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What Fidelity's Digital Assets Services Could Mean for Institutional Investors and Beyond

Last month, the financial services company Fidelity Investments announced “Fidelity Digital Asset Services” (FDAS), a subsidiary limited liability corporation focused on bringing cryptocurrency trading to institutional investors, including hedge funds, pensions and endowments.

The company will offer custody for digital assets to support bitcoin, ether and an unnamed variety of altcoins offline, in vaulted, deep cold storage. This new corporation will also offer a cryptocurrency platform and advisory service for institutional clients 24 hours a day, seven days a week, apace with the constant trading cycle of cryptocurrencies.

This is, indeed, big news, Fidelity Investments is the fifth-largest asset manager in the world, providing financial services for $7.2 trillion in customer assets and clearing, custody and investment services for 13,000 institutional advisory firms and brokers.

Fidelity Digital Assets will provide these new services for institutional investors, helping to close the gap in gaining key institutional investors for cryptocurrencies, which in turn could very well usher in a whole new era of adoption — or at least acceptance — of cryptocurrencies for all investors. 

With Fidelity Digital Assets’ first customers already onboarded, and general availability opening in early 2019, the launch of the new subsidiary with 100 new employees signals the single most significant move into cryptocurrency by an institutional asset manager ever.

“This is recognition that there is institutional demand for these assets as a class,” said Tom Jessop, founding head of Fidelity Digital Asset Services, per Forbes. “Family offices, hedge funds, other sophisticated investors, are starting to think seriously about this space.”

FDAS will in due time help boost the validity of cryptocurrencies on a broad scale. With the acceptance and trust of institutions should come acceptance and trust of cryptocurrency investment for mainstream investors. This may signal the holy grail of moments known as the “tipping point” in any new wave of technology or society. In this case, both apply. 

What most don’t realize, however, is that Fidelity has been interested in cryptocurrencies and their potential for investors for a while. Its research into digital assets began with a blockchain incubator through the Fidelity Center for Applied Technology in 2013. Fidelity Digital Assets started within this incubator, and the incubator continues to research blockchain and digital assets. 

“We started exploring blockchain and digital assets several years ago, and those efforts have been successful in helping us understand and advance our thinking around cryptocurrencies,” said Jessop, according to BusinessWire. “The creation of Fidelity Digital Assets is the first step in a long-term vision to create a full-service enterprise-grade platform for digital assets."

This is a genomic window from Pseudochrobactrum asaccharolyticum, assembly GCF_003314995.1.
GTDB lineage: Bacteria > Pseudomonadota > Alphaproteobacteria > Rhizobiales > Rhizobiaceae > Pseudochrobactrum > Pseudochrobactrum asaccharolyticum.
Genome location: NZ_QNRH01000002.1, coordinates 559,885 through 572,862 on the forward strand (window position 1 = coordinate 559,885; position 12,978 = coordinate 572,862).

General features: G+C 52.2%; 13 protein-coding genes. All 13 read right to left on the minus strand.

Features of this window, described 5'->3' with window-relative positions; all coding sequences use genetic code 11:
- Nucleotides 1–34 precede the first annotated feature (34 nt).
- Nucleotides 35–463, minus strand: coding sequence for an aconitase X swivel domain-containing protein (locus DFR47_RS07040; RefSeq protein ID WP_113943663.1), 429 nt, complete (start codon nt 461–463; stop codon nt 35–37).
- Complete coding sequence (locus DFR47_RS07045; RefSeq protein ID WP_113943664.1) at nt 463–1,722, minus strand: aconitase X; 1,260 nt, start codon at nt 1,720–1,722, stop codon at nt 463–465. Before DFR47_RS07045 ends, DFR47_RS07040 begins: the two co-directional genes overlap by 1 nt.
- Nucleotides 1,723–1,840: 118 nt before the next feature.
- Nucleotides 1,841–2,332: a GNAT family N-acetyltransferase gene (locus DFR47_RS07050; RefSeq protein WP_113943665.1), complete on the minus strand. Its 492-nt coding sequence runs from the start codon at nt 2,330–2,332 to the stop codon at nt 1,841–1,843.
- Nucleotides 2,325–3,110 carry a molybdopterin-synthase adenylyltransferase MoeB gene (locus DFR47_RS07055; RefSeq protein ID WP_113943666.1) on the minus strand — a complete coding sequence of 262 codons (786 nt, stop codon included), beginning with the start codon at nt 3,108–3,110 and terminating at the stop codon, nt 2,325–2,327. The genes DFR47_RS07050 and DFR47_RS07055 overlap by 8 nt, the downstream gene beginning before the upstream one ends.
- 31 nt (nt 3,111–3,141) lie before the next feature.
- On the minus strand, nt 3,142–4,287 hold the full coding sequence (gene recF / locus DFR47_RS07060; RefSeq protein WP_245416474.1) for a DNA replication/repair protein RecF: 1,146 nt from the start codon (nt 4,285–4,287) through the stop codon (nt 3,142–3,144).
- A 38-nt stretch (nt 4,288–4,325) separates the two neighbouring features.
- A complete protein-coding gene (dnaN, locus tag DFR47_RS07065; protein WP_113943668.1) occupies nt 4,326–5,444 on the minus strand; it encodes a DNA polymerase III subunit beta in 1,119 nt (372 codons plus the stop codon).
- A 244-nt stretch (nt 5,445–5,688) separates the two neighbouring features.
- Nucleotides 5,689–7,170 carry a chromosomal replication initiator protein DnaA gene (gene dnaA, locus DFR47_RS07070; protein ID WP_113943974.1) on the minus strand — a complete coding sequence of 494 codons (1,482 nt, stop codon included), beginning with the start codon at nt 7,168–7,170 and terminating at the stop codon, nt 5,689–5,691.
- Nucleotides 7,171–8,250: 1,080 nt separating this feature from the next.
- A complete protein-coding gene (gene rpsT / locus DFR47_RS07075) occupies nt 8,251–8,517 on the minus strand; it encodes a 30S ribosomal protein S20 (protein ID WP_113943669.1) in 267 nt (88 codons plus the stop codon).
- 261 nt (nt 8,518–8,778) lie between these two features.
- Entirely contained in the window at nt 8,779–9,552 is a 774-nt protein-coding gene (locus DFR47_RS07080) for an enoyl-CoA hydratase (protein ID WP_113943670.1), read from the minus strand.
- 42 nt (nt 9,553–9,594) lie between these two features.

Fidelity has also experimented with mining, allowing its customers to view their digital asset balances on Coinbase via

Fidelity Charitable, the company’s donor-advised fund, began accepting bitcoin for donations in 2015, in response to donor demand. Fidelity Charitable received $69 million in digital asset donations in 2017, a ten-fold increase since 2016. 

On April 9, 2017, Fidelity Investments became the first financial institution to join the Initiative for CryptoCurrencies & Contracts, a group of academic institutions and technology companies seeking to develop blockchain technology. Fidelity Labs, the innovation arm of Fidelity, is a member of IC3, joined by Cornell University, the University of California at Berkeley, the University of Illinois at Urbana-Champaign, the Technion, IBM and Intel Corp. 

At Consensus 2017, Abigail Johnson, chair and CEO of Fidelity Investments, showed great fervor for blockchain technology during a presentation. She discussed a halcyon "future scenario" where blockchain technologies reach their full potential through collaboration and new services.

Johnson expounded that "blockchain technology isn't just a more efficient way to settle securities — it will fundamentally change market structures — and maybe even the architecture of the internet itself,” CoinDesk reported.

How big could Fidelity’s move be for the cryptocurrency market? As the CEO of Binance, Changpeng Zhao (or “CZ” as he is known), tweeted on October 21, 2018, “What happens when a fund like Fidelity allocates a mere 5% of their portfolio to crypto? Have you calculated how much that is?”

Some on the thread estimated that figure would be about $350 billion.

Fidelity isn’t worried about the future of cryptocurrency for investors. And they’re betting big on its success here. This marks great progress in the movement toward institutional investment and mainstream acceptance of cryptocurrencies worldwide. 

Following this trend will be many more goods and services offered by other institutions and new projects, for investors both institutional and individual.

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